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COPS Program-Cops on Patrol in Schools

COPS Program-Cops on Patrol in Schools
The Rocky River, Ohio, City School District has successfully implemented a comprehensive security plan that includes coordination with police, fire and EMS, a school resource officer at the high school, the ongoing practice of emergency drills by students and staff and thorough communication with parents. Students and staff practice evacuation drills for fire, lock-down drills for intruders and emergency situations, and staff members have been trained in Alert, Lockdown, Inform, Counter, and Evacuate (ALICE) techniques. The school resource officer wears many hats, from officer to counselor, friend and advocate at the high school. On occasion, the resource officer is called to other district buildings to assist with an event, although the influence of the school resource officer is mostly limited to the one assigned building.

In an effort to address this limitation of the school resource officer program, a new initiative called the COPS program, for Cops on Patrol in Schools, was launched, allowing buildings in the district that do not have a school resource officer to still benefit from a daily police presence. Rocky River Police Chief Kelly Stillman initiated the COPS program as a pilot effort in 2013 with the goal of improving security by having a police presence at each school in times absent an emergency.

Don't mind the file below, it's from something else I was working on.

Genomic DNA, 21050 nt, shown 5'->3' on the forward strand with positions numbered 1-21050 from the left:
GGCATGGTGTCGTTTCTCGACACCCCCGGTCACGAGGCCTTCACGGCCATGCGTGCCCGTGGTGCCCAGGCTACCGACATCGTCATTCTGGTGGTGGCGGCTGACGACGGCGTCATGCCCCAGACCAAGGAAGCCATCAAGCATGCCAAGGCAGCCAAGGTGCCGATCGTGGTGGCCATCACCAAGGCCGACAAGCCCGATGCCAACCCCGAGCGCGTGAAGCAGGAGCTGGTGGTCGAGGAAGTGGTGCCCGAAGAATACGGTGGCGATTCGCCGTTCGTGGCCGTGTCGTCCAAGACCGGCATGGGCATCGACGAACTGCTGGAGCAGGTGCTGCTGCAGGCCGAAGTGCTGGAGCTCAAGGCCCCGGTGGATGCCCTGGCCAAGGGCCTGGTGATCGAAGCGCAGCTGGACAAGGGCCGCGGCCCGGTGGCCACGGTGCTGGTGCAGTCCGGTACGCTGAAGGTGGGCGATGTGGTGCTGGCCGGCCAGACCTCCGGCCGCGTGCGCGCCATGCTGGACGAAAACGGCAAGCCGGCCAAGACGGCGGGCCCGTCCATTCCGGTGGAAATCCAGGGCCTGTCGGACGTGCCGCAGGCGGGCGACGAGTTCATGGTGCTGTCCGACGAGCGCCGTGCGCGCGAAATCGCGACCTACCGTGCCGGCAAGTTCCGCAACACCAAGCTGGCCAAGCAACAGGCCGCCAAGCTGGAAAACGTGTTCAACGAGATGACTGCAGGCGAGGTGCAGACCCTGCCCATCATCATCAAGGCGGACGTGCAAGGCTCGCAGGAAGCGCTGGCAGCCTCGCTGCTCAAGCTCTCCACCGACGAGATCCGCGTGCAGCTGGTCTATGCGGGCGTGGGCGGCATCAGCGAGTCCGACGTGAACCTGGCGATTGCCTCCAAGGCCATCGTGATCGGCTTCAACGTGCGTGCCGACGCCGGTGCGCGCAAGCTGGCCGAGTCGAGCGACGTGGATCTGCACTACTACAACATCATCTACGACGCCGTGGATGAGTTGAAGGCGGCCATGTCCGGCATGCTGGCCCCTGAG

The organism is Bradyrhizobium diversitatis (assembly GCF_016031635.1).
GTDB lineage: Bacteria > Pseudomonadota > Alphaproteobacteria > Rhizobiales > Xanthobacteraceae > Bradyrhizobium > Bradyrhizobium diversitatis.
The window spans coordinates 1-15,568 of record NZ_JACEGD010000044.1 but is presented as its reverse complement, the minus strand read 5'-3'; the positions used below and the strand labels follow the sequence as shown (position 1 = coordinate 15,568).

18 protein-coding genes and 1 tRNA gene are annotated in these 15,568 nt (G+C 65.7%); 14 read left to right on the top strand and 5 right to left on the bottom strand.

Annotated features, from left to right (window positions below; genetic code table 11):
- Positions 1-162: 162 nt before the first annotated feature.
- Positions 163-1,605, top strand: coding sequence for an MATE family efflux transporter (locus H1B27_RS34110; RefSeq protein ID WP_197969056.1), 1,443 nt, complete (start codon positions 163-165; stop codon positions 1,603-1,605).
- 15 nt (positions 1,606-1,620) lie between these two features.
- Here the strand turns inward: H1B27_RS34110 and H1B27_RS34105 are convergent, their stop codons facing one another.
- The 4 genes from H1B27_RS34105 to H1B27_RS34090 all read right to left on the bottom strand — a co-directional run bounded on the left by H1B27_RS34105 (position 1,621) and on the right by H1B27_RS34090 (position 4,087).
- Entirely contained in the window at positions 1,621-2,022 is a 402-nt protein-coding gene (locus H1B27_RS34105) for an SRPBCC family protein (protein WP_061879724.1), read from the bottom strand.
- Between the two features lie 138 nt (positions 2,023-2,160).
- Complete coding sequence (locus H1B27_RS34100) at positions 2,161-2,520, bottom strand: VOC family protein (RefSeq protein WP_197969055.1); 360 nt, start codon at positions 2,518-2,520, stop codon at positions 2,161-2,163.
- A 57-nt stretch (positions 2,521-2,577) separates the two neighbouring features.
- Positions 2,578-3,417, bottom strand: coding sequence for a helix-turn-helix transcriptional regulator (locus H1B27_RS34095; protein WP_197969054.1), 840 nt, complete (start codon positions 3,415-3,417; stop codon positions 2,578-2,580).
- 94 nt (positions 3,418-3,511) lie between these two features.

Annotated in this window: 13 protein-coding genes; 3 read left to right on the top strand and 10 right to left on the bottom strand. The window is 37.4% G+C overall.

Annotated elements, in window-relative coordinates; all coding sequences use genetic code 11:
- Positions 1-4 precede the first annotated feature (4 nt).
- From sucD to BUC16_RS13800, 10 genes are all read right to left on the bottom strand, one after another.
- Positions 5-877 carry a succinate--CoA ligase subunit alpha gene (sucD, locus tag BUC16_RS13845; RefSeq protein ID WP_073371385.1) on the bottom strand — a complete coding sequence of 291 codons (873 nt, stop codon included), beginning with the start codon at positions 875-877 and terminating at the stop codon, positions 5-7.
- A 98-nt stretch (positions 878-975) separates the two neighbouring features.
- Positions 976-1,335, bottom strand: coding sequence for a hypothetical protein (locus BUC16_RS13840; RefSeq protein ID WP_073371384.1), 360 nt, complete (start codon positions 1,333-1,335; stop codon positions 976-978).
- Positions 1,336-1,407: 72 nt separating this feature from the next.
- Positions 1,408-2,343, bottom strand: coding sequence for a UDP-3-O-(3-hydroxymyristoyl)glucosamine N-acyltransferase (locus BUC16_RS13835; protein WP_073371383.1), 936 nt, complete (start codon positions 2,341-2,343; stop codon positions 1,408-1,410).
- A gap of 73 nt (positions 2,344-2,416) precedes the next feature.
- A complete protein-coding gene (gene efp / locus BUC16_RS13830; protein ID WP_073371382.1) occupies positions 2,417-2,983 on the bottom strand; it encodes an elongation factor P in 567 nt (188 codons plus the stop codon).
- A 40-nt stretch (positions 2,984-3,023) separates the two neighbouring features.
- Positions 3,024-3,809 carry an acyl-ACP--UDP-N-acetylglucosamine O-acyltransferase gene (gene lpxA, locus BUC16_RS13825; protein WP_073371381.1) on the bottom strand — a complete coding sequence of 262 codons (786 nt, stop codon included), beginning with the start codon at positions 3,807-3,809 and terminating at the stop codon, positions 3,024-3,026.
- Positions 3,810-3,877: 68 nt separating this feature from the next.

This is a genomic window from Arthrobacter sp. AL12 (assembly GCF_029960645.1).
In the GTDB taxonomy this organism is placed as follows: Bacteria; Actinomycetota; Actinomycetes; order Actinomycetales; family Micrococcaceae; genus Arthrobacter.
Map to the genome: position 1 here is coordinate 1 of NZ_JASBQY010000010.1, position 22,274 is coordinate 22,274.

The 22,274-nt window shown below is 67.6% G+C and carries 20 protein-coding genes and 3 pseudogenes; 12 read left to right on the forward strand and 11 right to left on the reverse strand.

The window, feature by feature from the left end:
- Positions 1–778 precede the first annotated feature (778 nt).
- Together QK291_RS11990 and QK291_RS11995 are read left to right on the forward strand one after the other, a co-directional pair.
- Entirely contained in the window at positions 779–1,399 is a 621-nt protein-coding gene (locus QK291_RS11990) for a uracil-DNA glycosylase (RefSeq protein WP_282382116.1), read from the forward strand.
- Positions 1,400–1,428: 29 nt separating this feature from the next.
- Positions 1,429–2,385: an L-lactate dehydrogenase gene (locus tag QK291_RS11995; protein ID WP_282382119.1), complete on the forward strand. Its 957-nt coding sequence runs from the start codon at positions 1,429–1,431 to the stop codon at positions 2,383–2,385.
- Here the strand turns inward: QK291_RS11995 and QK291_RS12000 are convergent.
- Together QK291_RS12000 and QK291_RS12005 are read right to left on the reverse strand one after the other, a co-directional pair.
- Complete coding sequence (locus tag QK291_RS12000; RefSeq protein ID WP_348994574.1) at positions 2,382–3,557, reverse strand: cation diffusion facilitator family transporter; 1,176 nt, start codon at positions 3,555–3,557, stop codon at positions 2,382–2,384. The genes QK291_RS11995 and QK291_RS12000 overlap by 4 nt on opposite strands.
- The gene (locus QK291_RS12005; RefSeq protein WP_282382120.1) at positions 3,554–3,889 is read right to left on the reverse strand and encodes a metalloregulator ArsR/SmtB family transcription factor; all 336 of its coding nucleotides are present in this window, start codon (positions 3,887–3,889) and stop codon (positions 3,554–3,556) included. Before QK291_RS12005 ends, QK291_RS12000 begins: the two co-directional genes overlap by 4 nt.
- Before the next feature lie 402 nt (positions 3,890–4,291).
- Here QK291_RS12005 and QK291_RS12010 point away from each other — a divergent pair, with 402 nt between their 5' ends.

Through the COPS program, a police officer will monitor each school site on a daily basis and a police officer is assigned to a specific school building during their daily shift. Police officers will have an increased familiarity with both the interior and exterior of schools, and students, staff and parents will have the opportunity to build positive relationships with local police officers.

Additionally, the non-emergency component of the COPS program provides several benefits to the district’s security plan, including:

 

1) The COPS program may serve as a deterrent to an intruder. Site visits are not routinely scheduled, thus avoiding a time pattern.

 

2) Police officers provide a daily perimeter walk of the school site to monitor surroundings. Concerns and/or abnormalities such as unlocked and/or open doors are immediately reported to the building principal to be addressed.

 

3) Police officers walk the hallways of the school building every day. During these times police officers gain an improved understanding of the building floor plan, daily operations of the site and a clear vision of how to address crisis situations.

 

4) Students, staff and parents are comfortable with the police officer in the building at different times. No longer is there a heightened sense of concern when a police car is in the parking lot or when a police officer is in the building.

 

5) Police officers are invited into classrooms to talk with students and to build relationships. Positive relationship building has benefits both in school and in the local community.

 

6) There is no cost for this additional security to the school district as the police officer makes this program a part of their daily shift.

 

To date, the COPS program has served as an effective approach to providing additional security for schools while working to build relationships with police officers. To learn more, visit rrcs.org.

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